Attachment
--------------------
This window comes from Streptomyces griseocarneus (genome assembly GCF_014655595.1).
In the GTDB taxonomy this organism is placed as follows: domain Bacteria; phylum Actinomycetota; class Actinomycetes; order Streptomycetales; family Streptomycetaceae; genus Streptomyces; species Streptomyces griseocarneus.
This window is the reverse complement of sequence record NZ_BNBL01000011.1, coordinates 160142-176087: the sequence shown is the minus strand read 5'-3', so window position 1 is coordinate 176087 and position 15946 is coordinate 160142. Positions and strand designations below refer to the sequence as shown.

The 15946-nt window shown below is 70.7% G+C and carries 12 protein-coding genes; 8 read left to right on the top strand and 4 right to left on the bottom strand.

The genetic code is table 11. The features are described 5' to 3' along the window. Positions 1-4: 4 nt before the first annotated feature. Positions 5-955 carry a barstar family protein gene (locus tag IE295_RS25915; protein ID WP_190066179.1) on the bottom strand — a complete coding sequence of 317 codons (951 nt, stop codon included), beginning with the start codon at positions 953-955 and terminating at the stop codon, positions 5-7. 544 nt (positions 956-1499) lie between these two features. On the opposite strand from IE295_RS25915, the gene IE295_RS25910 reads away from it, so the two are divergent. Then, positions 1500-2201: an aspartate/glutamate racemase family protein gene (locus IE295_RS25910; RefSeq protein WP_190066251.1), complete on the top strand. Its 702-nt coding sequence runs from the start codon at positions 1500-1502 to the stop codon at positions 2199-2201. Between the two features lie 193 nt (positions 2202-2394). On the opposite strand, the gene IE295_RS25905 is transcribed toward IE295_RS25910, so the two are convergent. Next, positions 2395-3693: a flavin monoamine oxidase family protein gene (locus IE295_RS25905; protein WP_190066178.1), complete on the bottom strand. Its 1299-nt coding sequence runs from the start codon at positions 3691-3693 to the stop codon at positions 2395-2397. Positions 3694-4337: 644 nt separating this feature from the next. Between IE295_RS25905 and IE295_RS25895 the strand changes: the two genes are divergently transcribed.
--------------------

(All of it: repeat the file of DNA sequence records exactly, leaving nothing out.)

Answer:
This window comes from Streptomyces griseocarneus (genome assembly GCF_014655595.1).
In the GTDB taxonomy this organism is placed as follows: domain Bacteria; phylum Actinomycetota; class Actinomycetes; order Streptomycetales; family Streptomycetaceae; genus Streptomyces; species Streptomyces griseocarneus.
This window is the reverse complement of sequence record NZ_BNBL01000011.1, coordinates 160142-176087: the sequence shown is the minus strand read 5'-3', so window position 1 is coordinate 176087 and position 15946 is coordinate 160142. Positions and strand designations below refer to the sequence as shown.

The 15946-nt window shown below is 70.7% G+C and carries 12 protein-coding genes; 8 read left to right on the top strand and 4 right to left on the bottom strand.

The genetic code is table 11. The features are described 5' to 3' along the window. Positions 1-4: 4 nt before the first annotated feature. Positions 5-955 carry a barstar family protein gene (locus tag IE295_RS25915; protein ID WP_190066179.1) on the bottom strand — a complete coding sequence of 317 codons (951 nt, stop codon included), beginning with the start codon at positions 953-955 and terminating at the stop codon, positions 5-7. 544 nt (positions 956-1499) lie between these two features. On the opposite strand from IE295_RS25915, the gene IE295_RS25910 reads away from it, so the two are divergent. Then, positions 1500-2201: an aspartate/glutamate racemase family protein gene (locus IE295_RS25910; RefSeq protein WP_190066251.1), complete on the top strand. Its 702-nt coding sequence runs from the start codon at positions 1500-1502 to the stop codon at positions 2199-2201. Between the two features lie 193 nt (positions 2202-2394). On the opposite strand, the gene IE295_RS25905 is transcribed toward IE295_RS25910, so the two are convergent. Next, positions 2395-3693: a flavin monoamine oxidase family protein gene (locus IE295_RS25905; protein WP_190066178.1), complete on the bottom strand. Its 1299-nt coding sequence runs from the start codon at positions 3691-3693 to the stop codon at positions 2395-2397. Positions 3694-4337: 644 nt separating this feature from the next. Between IE295_RS25905 and IE295_RS25895 the strand changes: the two genes are divergently transcribed.